What is a Patent?
Simply put, a patent is a government granted right of exclusive ownership of intellectual property for a specific duration of time, in exchange for the full public disclosure of the idea. So what is intellectual property exactly? The term ‘intellectual property’ means ideas that are treated as property. You can buy, sell, trade, gift, donate, etc. everyday tangible property and you can do the same with intellectual property. The ‘grant of ownership’ part entails a sovereign government granting you exclusive rights to that idea within their particular area of control for a specific period of time (20 years in the U.S.). After that time period is up, you no longer own the idea. The idea is in the public domain for all to use and by virtue of the patent being public information, you’ve told everyone every important thing about it. That’s the big catch with patents; full legal exclusivity for a period, but you have to give up the secret sauce to get it.
Many countries have their own independent patent system. Being granted a patent in the United States involves utilizing a part of the U.S. Constitution… Article I, Section 8 to be exact. This section lists the powers of Congress and among numerous other things says, “The Congress shall have Power… To promote the Progress of Science and useful Arts, by securing for limited Times to Authors and Inventors the exclusive Right to their respective Writings and Discoveries;” With that statement the U.S. system for issuing patents was born. From here forward, we’ll just be talking about intellectual property as it pertains to the U.S. patent system.
Besides just patents, there are other ways to protect other different forms of intellectual property. For example, protecting brands and logos with trademarks and works of art with copyrights (you’ve probably seen the little TM and R or C with a circle around it, as in ™ or ©), but we’re going to focus on product ideas here so we’ll save all the stuff about copyrights and trademarks for another article.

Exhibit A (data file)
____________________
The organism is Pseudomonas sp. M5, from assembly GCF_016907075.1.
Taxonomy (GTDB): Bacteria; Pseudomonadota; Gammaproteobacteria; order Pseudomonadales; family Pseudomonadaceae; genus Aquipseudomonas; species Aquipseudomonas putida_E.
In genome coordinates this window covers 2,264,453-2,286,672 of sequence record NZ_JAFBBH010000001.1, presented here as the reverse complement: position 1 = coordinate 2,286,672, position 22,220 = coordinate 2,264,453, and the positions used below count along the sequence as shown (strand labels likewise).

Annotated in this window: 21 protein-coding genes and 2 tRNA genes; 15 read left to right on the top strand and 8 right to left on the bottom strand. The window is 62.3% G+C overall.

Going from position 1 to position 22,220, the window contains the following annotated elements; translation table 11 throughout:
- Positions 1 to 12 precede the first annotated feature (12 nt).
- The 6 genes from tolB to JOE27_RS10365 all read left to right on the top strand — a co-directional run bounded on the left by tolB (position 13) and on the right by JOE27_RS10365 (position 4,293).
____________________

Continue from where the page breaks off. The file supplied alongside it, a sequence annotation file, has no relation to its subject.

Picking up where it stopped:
So how does one go about being granted a U.S. Patent?
It starts with an application to the U.S. Patent & Trademark Office detailing all the important information about the idea in a very specific format. It’s a good idea to have an experienced patent attorney work with you on this to create the best patent you can. You’ll often hear terms like “patent protection” as well as patents being referred to as strong or weak when referring to their level of protection. The more variations of the idea you include in your patent and the better it is thought out and well written to protect against potential workarounds, the stronger your patent will be. The stronger it is, the less likely others will be able to work around your patent with an even newer, new idea (which is allowed).
There are three types of patents you can apply for: design patents, utility patents, and plant patents. Yes, as crazy as it sounds, that last one is for plants, the type that grow out of the ground, not factories. You can actually patent the creation or discovery of a new distinct type of plant. Design Patents focus on ornamental design elements of products like shape, form, and the overall look of the product, not the function. Utility Patents, on the other hand, apply to things like processes, functionality, products, machines, mechanisms, or new materials and are usually considered the strongest type of patent as a result. Your patent attorney will help you choose which type of patent makes the most sense for your situation.
There are two ways to begin the process of being granted the intellectual property rights of an idea: a provisional patent and a non-provisional patent.
The Provisional Patent Application:
A provisional patent application is a sort of “pre-patent” step for those not entirely ready to go forward with the full blown patent application for a new idea just yet. Provisional patent applications are used generally when the applicant doesn’t have all the details of their product set in stone just yet but they still want to secure and have their filing date on record with the U.S. Patent Office.
On that note, it is a good time to bring up that the law recently changed in March 2013 and it no longer matters what day you invented something (what was known as a “first to invent” system). Now, it only matters who is the “first inventor to file” with the U.S. Patent Office. It’s now a race to get your paperwork in which is why a provisional patent is more important now than ever before.
A provisional patent application locks in that filing date and provides 12 months to do whatever is needed, generally more research and development on the idea, before moving forward with the non-provisional patent application.
In actuality the provisional application provides no protection or rights at this stage in the process. It doesn’t give you any protection, power, or exclusive rights at all. It only acts as a ‘time-stamp’ of your filing date should the actual patent (the non-provisional patent) be granted later on down the road and it can help with “who was first” if a dispute arises with another applicant. With a filing date established, you can mark your product “Patent Pending” and make public disclosures without losing the potential for being granted exclusive rights. We say potential here, because it is the granting of the non-provisional patent that gives you the exclusive intellectual property rights and just because you file a non-provisional patent doesn’t mean it will be awarded in the end. Typically there is a long patent review process before that happens.